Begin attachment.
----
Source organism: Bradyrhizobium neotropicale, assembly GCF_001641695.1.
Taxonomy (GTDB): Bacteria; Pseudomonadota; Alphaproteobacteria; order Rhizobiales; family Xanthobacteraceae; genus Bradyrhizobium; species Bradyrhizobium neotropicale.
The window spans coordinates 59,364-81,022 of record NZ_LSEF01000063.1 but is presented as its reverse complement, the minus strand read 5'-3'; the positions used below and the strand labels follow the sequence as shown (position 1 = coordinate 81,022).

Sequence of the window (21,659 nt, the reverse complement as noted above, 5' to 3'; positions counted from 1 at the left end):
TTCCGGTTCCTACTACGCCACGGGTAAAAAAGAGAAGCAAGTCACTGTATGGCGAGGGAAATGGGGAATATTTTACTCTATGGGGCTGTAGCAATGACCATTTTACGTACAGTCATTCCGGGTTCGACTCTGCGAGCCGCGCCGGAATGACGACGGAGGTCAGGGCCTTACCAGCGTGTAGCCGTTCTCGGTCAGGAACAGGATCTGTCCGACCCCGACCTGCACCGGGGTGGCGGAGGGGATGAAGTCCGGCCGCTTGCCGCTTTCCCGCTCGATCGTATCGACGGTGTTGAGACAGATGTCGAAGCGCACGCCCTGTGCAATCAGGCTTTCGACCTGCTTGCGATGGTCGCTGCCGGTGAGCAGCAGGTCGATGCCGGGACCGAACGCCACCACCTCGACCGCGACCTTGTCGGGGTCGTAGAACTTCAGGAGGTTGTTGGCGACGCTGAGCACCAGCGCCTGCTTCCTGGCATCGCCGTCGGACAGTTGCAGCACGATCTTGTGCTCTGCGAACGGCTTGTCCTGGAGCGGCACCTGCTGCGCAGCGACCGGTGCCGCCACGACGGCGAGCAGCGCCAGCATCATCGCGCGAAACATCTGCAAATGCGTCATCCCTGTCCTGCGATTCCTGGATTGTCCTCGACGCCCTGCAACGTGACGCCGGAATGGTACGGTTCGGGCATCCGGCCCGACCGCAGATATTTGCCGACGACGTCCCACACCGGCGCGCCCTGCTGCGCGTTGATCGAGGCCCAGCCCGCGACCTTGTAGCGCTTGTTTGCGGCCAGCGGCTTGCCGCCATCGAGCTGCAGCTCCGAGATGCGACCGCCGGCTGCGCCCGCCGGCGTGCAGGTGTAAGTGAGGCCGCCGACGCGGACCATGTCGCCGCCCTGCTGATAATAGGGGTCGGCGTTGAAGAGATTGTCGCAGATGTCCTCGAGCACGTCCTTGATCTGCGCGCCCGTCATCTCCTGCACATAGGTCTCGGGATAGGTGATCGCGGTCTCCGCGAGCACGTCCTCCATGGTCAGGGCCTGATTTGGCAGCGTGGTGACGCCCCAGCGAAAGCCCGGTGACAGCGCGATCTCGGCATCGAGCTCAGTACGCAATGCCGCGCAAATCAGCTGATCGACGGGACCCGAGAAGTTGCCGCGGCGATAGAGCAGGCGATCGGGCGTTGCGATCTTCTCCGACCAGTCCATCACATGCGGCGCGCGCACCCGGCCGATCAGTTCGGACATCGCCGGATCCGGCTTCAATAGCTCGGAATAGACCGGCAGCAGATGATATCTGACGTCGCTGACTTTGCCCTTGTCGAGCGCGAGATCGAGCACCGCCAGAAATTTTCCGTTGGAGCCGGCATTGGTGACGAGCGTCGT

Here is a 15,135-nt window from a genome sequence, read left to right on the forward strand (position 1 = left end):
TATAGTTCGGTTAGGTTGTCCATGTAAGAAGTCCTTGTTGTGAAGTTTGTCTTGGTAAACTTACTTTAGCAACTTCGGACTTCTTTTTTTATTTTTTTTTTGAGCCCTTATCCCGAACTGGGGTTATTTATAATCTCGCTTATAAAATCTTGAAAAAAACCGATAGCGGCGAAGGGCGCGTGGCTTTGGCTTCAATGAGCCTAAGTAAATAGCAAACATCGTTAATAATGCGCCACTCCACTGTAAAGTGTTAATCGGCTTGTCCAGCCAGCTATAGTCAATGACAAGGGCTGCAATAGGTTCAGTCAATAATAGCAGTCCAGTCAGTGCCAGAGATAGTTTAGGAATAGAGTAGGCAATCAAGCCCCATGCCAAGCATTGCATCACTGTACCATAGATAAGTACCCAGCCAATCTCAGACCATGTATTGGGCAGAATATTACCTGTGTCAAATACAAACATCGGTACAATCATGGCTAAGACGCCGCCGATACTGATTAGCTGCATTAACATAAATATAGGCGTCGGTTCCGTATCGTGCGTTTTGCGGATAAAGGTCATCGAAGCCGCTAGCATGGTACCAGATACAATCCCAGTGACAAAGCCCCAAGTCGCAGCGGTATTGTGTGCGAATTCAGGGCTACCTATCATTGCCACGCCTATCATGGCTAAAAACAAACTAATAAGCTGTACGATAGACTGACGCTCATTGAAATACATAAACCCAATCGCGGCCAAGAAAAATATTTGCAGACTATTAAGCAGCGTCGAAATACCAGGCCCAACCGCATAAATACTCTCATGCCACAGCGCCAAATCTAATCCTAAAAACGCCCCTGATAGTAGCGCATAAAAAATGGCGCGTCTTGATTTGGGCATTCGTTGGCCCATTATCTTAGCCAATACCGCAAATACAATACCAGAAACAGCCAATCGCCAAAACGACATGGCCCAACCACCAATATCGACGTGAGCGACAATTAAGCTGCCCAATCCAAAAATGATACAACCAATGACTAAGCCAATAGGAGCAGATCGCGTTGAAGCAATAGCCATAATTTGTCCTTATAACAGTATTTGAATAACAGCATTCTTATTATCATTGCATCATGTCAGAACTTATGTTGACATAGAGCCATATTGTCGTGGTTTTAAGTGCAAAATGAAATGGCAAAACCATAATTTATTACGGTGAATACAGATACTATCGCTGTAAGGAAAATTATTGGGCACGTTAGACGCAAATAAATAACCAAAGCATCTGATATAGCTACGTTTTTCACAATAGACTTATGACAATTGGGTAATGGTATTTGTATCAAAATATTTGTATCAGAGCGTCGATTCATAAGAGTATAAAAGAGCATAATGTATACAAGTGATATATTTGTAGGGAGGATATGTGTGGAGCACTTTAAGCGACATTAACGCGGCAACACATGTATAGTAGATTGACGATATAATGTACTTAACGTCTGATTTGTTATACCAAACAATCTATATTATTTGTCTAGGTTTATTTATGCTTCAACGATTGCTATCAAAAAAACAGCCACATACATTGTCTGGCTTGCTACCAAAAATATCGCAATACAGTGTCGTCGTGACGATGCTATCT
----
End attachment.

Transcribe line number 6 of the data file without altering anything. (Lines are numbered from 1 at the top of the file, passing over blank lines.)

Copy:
Here is a 15,135-nt window from a genome sequence, read left to right on the forward strand (position 1 = left end):